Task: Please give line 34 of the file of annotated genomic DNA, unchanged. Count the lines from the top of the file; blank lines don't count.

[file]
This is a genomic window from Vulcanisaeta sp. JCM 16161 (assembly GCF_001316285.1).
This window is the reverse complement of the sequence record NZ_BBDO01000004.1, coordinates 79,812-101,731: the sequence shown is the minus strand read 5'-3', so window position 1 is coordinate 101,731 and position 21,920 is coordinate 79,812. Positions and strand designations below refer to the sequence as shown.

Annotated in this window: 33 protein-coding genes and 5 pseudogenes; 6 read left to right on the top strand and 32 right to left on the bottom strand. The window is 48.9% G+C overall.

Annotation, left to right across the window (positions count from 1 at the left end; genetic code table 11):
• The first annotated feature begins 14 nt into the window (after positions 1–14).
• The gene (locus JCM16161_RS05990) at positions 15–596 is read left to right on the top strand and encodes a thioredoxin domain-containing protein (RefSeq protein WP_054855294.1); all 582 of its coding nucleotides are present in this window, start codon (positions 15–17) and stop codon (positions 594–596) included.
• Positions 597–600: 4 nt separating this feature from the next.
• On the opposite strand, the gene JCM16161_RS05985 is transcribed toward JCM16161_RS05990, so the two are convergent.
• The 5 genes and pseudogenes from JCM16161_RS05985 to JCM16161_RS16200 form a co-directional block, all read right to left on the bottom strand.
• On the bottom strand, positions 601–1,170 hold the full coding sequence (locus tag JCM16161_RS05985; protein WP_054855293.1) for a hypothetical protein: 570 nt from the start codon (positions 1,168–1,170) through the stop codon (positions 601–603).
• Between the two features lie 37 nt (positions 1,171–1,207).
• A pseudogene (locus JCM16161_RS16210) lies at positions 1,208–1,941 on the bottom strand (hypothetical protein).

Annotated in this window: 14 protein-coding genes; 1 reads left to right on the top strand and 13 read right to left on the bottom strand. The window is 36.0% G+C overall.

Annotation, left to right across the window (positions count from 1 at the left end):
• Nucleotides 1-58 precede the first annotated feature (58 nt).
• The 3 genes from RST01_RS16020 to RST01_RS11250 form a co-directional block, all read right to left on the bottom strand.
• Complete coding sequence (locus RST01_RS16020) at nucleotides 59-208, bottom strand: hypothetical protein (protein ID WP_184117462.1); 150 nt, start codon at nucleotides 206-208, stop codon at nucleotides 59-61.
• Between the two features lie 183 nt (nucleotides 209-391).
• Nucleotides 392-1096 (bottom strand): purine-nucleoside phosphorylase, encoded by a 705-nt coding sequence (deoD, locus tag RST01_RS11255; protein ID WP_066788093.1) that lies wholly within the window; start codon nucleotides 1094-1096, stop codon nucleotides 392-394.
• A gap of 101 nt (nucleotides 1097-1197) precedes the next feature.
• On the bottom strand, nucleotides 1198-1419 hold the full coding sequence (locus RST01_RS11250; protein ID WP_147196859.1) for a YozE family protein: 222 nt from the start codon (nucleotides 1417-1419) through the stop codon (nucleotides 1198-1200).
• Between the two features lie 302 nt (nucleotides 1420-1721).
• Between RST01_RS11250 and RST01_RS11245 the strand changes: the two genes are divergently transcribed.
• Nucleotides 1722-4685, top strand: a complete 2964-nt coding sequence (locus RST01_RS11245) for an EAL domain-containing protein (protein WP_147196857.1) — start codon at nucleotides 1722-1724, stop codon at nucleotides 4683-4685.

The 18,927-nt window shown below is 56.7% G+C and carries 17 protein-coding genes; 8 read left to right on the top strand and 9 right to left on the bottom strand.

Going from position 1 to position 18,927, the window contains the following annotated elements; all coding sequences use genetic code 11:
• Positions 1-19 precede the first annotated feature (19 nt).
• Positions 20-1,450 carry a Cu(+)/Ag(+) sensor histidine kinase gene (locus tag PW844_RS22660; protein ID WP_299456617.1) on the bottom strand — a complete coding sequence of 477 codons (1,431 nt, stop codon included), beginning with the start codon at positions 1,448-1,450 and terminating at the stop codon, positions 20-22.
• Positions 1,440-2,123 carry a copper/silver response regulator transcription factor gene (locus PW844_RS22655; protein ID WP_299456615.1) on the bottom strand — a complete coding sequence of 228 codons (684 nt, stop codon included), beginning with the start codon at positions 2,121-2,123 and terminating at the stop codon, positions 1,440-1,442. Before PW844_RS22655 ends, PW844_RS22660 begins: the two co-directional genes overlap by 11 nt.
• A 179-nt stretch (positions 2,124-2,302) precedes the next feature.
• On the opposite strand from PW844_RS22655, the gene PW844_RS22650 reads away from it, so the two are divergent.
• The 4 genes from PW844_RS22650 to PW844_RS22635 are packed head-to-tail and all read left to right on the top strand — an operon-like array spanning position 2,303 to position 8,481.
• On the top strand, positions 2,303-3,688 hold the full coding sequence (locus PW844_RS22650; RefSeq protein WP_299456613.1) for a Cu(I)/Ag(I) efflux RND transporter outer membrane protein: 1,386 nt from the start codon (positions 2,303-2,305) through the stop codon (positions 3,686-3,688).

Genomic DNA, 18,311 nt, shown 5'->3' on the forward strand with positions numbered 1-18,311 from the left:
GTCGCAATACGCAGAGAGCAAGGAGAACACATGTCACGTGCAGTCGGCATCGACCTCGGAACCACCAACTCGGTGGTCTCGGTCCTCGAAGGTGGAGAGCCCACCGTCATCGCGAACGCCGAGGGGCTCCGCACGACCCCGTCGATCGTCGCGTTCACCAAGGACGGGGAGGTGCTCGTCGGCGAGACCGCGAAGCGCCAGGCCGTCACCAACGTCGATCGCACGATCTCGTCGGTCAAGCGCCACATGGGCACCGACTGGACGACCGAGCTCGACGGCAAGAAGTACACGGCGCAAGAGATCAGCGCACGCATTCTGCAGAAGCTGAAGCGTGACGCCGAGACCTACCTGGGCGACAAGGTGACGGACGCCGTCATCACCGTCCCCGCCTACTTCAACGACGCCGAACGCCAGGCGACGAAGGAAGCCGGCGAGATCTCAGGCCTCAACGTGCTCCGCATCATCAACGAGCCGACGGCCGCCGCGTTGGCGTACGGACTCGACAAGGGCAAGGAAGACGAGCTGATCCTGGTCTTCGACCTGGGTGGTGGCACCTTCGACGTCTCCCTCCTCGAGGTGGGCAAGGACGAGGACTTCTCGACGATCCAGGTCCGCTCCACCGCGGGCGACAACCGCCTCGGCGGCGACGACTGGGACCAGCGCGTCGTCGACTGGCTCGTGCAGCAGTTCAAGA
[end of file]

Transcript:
Genomic DNA, 18,311 nt, shown 5'->3' on the forward strand with positions numbered 1-18,311 from the left: